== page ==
Back to square one for 2020 national budget
Jess Diaz (The Philippine Star) - December 6, 2019 - 12:00am

MANILA, Philippines — The House of Representatives-Senate conference on the proposed P4.1-trillion national budget for next year is back to square one.

The conference is supposed to reconcile the two chambers’ versions of the budget, but conferees decided to discard both versions and use the National Expenditure Program (NEP) as basis for coming up with a common draft of next year’s spending program.

The NEP refers to the President’s original spending proposal, which Congress uses to come up with a national budget. The decision to go back to it apparently stemmed from the wide disparity between the House and Senate drafts of the 2020 outlay.

In its version, the House realigned P9.5 billion, including a P3-billion addition to the palay procurement fund of the National Food Authority (NFA), increasing it to P10 billion.

On the other hand, the Senate introduced a whopping P206 billion in realignments, which included removing the House’s P3-billion palay buying augmentation and transferring it to the Land Bank, which was mandated to lend it to local government units, also for palay procurement, at an annual interest rate of two percent.

For the entire P3 billion, the state-owned commercial bank stands to make P60 million in interest income on money that belongs to taxpayers.

“We disregarded the amendments (realignments) and started with the NEP in our discussions with Sen. (Sonny) Angara,” Davao City Rep. Isidro Ungab, who heads the House appropriations committee, said yesterday.

He and Angara, his Senate counterpart, jointly chair the budget conference.

He said each chamber would come up with its own amendments all over again and the conference committee would reconcile the proposed changes.

He added that both chambers could revive their original suggested amendments.

Some House conferees, including Minority Leader Bienvenido Abante Jr. and Deputy Speaker Aurelio Gonzales Jr. of Pampanga, want their panel to insist on the P3-billion augmentation for palay procurement that would allow the NFA to expand its market intervention and prop up palay prices.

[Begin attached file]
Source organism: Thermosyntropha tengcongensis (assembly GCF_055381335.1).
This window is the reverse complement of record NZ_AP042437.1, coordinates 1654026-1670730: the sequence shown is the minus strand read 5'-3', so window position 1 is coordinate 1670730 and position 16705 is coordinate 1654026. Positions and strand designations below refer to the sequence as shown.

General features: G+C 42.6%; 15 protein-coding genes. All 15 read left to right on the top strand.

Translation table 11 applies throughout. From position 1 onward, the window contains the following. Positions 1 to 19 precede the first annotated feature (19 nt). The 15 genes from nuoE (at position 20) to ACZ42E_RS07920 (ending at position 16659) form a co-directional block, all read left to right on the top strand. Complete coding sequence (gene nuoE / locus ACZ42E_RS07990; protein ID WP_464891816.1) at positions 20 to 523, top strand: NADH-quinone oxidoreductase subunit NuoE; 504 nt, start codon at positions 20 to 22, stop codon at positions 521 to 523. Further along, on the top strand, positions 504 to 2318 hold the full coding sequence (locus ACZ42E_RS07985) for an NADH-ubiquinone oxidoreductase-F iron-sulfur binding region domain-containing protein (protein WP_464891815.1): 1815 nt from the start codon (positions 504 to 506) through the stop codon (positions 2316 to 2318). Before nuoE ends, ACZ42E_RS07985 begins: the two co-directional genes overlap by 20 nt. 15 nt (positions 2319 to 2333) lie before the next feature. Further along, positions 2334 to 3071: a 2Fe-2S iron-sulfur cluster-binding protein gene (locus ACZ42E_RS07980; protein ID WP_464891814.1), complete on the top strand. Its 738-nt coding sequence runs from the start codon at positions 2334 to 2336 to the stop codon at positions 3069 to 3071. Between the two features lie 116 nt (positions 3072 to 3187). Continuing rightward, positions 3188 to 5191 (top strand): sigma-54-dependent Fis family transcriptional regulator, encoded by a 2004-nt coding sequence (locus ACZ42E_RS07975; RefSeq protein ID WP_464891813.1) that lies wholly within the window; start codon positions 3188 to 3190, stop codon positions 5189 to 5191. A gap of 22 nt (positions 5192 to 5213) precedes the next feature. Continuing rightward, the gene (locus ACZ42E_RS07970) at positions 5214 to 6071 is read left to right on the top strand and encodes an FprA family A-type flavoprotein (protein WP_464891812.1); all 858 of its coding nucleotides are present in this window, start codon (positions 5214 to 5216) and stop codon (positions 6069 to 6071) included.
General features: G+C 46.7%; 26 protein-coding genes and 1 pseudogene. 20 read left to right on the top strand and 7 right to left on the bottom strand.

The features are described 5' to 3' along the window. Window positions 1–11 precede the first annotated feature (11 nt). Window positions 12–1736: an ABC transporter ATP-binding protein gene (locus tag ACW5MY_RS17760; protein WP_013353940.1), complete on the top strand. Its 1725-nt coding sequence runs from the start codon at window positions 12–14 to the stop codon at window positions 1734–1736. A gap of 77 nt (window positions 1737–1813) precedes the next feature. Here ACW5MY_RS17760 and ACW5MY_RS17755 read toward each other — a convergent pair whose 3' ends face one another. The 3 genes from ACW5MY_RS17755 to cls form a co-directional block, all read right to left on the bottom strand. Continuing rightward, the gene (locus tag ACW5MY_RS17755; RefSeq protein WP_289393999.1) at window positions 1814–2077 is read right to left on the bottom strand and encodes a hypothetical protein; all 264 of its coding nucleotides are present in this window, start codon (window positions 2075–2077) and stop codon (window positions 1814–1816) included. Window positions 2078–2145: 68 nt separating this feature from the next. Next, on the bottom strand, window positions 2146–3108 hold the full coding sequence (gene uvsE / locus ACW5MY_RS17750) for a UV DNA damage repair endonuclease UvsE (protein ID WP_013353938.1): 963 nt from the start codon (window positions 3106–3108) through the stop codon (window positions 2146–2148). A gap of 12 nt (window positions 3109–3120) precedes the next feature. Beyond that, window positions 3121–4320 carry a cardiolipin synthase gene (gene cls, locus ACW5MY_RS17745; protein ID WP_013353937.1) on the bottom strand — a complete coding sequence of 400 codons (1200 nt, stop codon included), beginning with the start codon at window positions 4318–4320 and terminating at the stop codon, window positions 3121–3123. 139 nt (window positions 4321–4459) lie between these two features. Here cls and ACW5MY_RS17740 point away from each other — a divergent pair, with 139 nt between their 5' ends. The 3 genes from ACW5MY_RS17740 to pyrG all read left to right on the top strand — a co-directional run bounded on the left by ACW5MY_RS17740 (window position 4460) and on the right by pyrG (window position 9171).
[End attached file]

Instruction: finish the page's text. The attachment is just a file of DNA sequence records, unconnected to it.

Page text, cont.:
In a privilege speech last week, Gonzales said rice farmers from Pampanga’s third district, which he represents, lost P4 per kilo of palay yield in last month’s wet season crop harvest.

Angara has said Senate agriculture committee chair Cynthia Villar is the proponent of the removal of the House augmentation.

Villar has said she wanted the money given as cash assistance to farmers or beneficiaries of the Pantawid Pamilyang Pilipino Program, but that is not what is contained in the special provision the Senate has written in its budget version governing the use of the P3 billion.

Sen. Panfilo Lacson is expected to continue pushing for his “institutional amendments,” including a P3.174-billion funding for the upgrading of the basic pay of government nurses as mandated by a recent Supreme Court decision and P2.15 billion for the national identification system.

On schedule

Despite their decision to go back to the NEP, Ungab and Angara are optimistic that their panel could finish its job by weekend. They have set a meeting for the entire conference committee for Monday, during which panel members are to sign the report containing the two chambers’ common version of the 2020 national budget.

Later on Monday, the House and the Senate are set to ratify the committee report, then print  the final budget bill and send it to President Duterte for scrutiny before Dec. 21.

The conference committee’s work timeline and the plenary ratification schedule have been cleared with Speaker Alan Peter Cayetano and Senate President Vicente Sotto.

Cayetano had assured the President that he would have a budget bill on his desk before yearend. 

Explaining her proposed amendment to the NFA budget, Villar said farmers would benefit from the transfer of P3 billion to the Land Bank of the Philippines, which would release the funding assistance to farmers affected by the initial implementation of Republic Act 11203 or the Rice Tariffication Law.

She allayed fears that the transfer of the funds would undermine palay procurement by the NFA.

DOH appeal

Meanwhile, the Department of Health (DOH) is urging the Senate to observe the status quo on the budget allocation for subdermal implants, saying the products have been proven safe and effective.

Health Secretary Francisco Duque III said there was no reason for the budget for contraceptive implants to be removed.

Duque was reacting to the Senate’s decision to cut the DOH’s budget by P195 million supposedly intended for the procurement of the implants in 2020.

The health chief noted the budget is “necessary to sustain an effective family planning program” in compliance with provisions in the Responsible Parenthood and Reproductive Health (RPRH) law.  He added the products have already been “cleared by the Food and Drug Administration as non-abortifacient.”

Commission on Population executive director Juan Antonio Perez III voiced support for the DOH’s position as he expressed concern over the impact of the budget cut on the program in the second half of 2020.

“The action is regrettable since there is no scientific basis for its removal since the FDA has not declared it as contrary to the provisions of RPRH law.  There is no evidence that the implants are abortifacient,” he said. – With Cecille Suerte Felipe, Sheila Crisostomo

BUDGET HOUSE OF REPRESENTATIVE
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